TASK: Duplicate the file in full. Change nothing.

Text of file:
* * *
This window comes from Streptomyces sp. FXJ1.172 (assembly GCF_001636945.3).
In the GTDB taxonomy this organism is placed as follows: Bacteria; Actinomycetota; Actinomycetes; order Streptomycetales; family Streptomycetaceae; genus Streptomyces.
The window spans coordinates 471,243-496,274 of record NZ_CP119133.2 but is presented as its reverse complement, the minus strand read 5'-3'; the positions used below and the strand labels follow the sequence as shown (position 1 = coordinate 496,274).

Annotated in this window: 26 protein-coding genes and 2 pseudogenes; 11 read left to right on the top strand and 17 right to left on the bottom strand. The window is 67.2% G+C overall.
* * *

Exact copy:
This window comes from Streptomyces sp. FXJ1.172 (assembly GCF_001636945.3).
In the GTDB taxonomy this organism is placed as follows: Bacteria; Actinomycetota; Actinomycetes; order Streptomycetales; family Streptomycetaceae; genus Streptomyces.
The window spans coordinates 471,243-496,274 of record NZ_CP119133.2 but is presented as its reverse complement, the minus strand read 5'-3'; the positions used below and the strand labels follow the sequence as shown (position 1 = coordinate 496,274).

Annotated in this window: 26 protein-coding genes and 2 pseudogenes; 11 read left to right on the top strand and 17 right to left on the bottom strand. The window is 67.2% G+C overall.